As I lazed on my bed on a typical weekday night, I noticed my roommate staring at her phone intently. Unblinking, unmoving – like a hawk watching its prey. Naturally, I was curious, so I asked. She tossed her phone to me with a grimace, and I saw the picture of a man smiling suggestively. I raised my eyebrows, quickly realizing that this was the app they’re all talking about: Tinder. My roommate, maintaining her irritation, complained that all anyone wants, nowadays, is a ‘quick fling, and to be done with it.’
I’ve heard people saying, ‘That’s exactly what it’s meant for!’ Like everything else, we want it quick and easy, and more often than not, we don’t want to get emotional. There are people who deride the hook-up culture, and people who take pride in casual dating. These, of course, are the extremes. All these different types and labels – I don’t have time to get through it all. Today, apps like Tinder seem to describe our attitudes towards relationships in general.
I think being in these undefined relationships has its pros and cons. On the one hand, we’re not required to take time or effort to build a rapport, and establish comfort and trust. The simplicity of a quick fix is instant gratification without the struggle. There’s an upside to not committing: You’re free to do what you like. You don’t have to deal with someone else’s expectations or flaws and you don’t have to set yourself up for scrutiny. We escape the sting of rejection – sometimes, the only result of genuine affection.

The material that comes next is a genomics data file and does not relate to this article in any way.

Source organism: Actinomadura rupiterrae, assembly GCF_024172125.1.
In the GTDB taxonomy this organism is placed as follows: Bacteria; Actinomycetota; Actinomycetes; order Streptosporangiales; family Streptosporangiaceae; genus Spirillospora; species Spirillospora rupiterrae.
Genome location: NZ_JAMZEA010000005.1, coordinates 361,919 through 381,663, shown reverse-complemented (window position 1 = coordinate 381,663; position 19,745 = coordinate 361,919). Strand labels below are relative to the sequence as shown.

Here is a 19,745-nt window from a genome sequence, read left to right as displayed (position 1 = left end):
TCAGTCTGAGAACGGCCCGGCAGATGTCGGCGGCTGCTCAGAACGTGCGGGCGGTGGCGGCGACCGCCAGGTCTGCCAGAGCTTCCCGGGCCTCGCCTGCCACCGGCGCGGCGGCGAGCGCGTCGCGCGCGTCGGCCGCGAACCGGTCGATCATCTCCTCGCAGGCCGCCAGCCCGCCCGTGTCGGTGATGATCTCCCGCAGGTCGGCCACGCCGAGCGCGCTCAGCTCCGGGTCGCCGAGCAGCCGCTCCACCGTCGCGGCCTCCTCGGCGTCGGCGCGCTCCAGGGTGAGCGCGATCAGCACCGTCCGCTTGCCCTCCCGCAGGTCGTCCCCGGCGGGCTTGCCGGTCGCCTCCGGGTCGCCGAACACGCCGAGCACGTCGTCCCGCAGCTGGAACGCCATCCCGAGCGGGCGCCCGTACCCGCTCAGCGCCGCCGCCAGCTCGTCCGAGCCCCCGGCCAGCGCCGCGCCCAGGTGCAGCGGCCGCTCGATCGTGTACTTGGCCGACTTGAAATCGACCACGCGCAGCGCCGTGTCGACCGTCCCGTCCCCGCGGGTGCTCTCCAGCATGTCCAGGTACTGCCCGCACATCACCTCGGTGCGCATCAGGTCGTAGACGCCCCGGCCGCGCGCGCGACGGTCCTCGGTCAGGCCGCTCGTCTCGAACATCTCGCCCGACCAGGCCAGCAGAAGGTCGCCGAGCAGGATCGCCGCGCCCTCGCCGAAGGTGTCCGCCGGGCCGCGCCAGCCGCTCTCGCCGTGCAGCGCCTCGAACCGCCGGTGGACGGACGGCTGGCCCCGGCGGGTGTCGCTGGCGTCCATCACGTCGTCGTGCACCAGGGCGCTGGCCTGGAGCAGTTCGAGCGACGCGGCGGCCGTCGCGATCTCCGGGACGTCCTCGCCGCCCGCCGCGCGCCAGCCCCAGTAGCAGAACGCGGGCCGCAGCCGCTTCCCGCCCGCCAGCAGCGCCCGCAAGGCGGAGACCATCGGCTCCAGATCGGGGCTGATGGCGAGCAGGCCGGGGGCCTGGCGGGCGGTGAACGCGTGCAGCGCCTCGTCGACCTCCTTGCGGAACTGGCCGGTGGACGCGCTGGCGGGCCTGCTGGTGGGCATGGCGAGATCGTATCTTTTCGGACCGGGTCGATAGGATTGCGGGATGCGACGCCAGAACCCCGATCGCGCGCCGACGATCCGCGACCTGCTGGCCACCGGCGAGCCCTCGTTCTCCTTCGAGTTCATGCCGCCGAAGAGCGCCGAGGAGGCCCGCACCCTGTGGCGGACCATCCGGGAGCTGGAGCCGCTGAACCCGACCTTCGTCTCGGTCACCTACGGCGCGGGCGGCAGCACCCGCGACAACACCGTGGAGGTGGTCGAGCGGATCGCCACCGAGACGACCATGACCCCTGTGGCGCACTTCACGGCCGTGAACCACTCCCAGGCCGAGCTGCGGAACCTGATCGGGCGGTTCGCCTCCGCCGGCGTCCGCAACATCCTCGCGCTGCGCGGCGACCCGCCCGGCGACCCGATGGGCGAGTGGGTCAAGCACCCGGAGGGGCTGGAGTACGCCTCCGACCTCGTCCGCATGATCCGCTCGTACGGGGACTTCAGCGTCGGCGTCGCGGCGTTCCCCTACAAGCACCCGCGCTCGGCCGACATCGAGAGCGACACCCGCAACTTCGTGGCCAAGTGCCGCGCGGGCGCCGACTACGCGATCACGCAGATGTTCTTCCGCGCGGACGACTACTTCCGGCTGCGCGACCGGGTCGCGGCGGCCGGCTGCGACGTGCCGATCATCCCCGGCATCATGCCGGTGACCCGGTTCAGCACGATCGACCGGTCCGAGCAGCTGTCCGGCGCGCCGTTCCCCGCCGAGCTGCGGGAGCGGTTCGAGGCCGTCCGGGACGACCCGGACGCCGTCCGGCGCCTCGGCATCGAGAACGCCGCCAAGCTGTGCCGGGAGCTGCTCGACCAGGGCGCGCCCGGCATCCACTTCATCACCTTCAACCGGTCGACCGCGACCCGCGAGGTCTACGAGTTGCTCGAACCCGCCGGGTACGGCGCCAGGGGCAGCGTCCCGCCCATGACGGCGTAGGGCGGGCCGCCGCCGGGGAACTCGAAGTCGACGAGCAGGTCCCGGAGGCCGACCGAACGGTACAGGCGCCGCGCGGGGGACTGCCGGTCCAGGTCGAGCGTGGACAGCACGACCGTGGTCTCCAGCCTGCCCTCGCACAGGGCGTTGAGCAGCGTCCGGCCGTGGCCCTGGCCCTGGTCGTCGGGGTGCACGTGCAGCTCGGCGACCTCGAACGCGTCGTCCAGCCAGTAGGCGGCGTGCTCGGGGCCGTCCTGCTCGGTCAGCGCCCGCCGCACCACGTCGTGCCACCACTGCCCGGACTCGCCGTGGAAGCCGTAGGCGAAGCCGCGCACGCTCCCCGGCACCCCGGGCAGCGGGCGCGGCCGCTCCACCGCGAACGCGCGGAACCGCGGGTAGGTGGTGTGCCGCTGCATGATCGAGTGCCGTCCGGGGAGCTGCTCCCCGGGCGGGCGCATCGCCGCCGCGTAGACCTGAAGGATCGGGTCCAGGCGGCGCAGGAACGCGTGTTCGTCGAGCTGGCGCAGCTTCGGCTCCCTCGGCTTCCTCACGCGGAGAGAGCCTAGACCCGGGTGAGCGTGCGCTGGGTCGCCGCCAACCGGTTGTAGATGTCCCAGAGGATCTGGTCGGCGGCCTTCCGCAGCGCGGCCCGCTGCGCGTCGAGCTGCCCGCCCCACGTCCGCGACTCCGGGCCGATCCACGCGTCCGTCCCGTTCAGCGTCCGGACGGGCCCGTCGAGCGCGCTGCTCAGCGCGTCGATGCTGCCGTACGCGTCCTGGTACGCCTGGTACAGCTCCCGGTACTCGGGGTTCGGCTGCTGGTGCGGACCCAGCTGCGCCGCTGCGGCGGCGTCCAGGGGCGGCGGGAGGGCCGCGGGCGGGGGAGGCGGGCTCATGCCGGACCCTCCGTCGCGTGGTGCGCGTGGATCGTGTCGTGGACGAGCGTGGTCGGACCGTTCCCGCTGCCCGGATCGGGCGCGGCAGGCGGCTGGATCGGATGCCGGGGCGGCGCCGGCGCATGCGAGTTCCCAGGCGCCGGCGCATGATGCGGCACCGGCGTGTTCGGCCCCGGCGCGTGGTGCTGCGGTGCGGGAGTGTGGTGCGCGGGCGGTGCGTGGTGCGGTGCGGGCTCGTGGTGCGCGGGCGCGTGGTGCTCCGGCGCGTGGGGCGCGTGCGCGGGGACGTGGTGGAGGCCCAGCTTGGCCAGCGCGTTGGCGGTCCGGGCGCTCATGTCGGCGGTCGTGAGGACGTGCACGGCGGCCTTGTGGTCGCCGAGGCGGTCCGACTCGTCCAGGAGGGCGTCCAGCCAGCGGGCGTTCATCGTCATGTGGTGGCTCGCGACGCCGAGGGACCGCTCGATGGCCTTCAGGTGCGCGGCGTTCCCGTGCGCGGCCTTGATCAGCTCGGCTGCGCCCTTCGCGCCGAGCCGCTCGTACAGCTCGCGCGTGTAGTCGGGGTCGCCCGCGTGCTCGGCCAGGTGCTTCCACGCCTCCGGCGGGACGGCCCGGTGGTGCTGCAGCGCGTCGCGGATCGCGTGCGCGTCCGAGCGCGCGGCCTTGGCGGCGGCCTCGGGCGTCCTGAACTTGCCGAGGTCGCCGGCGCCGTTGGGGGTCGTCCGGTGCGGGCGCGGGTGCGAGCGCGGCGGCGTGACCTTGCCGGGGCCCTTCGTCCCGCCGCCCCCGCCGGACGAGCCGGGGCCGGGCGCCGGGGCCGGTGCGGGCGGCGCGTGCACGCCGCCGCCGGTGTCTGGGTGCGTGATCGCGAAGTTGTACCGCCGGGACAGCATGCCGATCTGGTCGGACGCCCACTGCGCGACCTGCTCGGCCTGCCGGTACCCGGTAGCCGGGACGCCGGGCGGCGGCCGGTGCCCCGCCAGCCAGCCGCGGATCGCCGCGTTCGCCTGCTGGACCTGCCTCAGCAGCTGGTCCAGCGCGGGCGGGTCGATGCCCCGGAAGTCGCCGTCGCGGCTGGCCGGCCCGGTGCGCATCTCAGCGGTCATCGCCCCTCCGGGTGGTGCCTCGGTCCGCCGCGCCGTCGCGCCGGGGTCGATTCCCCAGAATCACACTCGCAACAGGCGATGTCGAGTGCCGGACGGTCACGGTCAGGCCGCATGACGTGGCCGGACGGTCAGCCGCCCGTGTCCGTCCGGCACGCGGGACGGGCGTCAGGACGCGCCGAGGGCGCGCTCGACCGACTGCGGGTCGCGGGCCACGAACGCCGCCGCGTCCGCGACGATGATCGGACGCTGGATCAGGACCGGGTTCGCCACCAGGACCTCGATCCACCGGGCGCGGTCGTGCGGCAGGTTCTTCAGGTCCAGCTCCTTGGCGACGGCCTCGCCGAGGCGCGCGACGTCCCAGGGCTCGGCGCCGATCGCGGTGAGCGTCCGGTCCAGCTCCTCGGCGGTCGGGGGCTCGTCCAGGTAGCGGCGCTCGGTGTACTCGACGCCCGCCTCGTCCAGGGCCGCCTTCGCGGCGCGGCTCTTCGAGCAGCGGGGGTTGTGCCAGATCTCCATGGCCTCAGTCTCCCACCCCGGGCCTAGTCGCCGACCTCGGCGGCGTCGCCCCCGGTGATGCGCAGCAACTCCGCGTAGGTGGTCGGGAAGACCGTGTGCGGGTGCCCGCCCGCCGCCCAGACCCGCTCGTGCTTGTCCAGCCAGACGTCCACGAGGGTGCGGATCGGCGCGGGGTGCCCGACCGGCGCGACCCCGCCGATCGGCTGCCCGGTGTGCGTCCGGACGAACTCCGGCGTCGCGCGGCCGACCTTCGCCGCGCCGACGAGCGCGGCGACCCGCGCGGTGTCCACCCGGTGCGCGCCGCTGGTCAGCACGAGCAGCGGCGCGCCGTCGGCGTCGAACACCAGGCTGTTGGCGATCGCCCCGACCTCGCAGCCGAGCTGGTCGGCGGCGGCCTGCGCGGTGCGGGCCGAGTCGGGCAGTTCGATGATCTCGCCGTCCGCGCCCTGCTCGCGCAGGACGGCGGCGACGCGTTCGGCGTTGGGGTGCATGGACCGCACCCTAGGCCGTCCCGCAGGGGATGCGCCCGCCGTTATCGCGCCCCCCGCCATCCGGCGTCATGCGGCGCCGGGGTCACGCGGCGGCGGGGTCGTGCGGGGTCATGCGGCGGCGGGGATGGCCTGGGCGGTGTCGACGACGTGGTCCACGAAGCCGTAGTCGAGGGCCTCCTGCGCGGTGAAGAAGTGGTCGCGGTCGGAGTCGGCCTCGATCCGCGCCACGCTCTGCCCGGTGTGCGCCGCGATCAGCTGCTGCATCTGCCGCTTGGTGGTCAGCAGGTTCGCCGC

But, wait. There might be trouble lurking in the corner, when you substitute a real human connection with fleeting moments of passion and watered-down conversations. Our generation excels in mind games: articles about ‘what he really meant’ and ‘what she’s really saying when she touches your arm’ (Thought Catalog, anybody?). When asked to give our all and trust in another person, more likely than not, we’re out the door. The thought of laying your feelings out is considered too risky; what if they don’t feel the same, or worse, laugh in your face? Instead, we choose to brush those people off who aren’t afraid to show their feelings as ‘weak’. Personally, it’s a terrifying thought, one I’ve struggled with myself, but the chances of it being worth it are fairly high.
In an article regarding vulnerability, Manson states vulnerability is ‘consciously choosing to NOT hide your emotions or desires from others.’ He doesn’t mean sharing them to an absurd extent or using them to manipulate others. I agree with him that honesty IS sexy. It creates trust and intimacy, and gets rid of everyone’s worst enemy: ambiguity. Let’s leave the ego clashes and power play for the office. When it comes to relationships, it’s probably your best bet to be… real.
I’m in no way advocating that people who prefer casual relationships should be treated as inferior to people who invest themselves for the long haul. Obviously, not everyone’s rushing for the altar, or looking for a soul mate. However, the day you find yourself thinking you want your ‘friends with benefits’ or even just your friend to be the one you wake up next to everyday – whoever you are, guy or girl, old or young – take the leap. I don’t mean serenade them at 2 am (cheese police), but have a mature discussion about it with not just your heart but also your head. Ideally it would end up like Ashton Kutcher and Natalie Portman (‘No Strings Attached’), but again, that’s Hollywood. However, even the blow of being rebuffed can’t match the never-ending circle of retrospective ‘what ifs’.
As Ed Sheeran sings, ‘Tell her that I love her, tell her that I need her, tell her that she’s more than a one night stand.’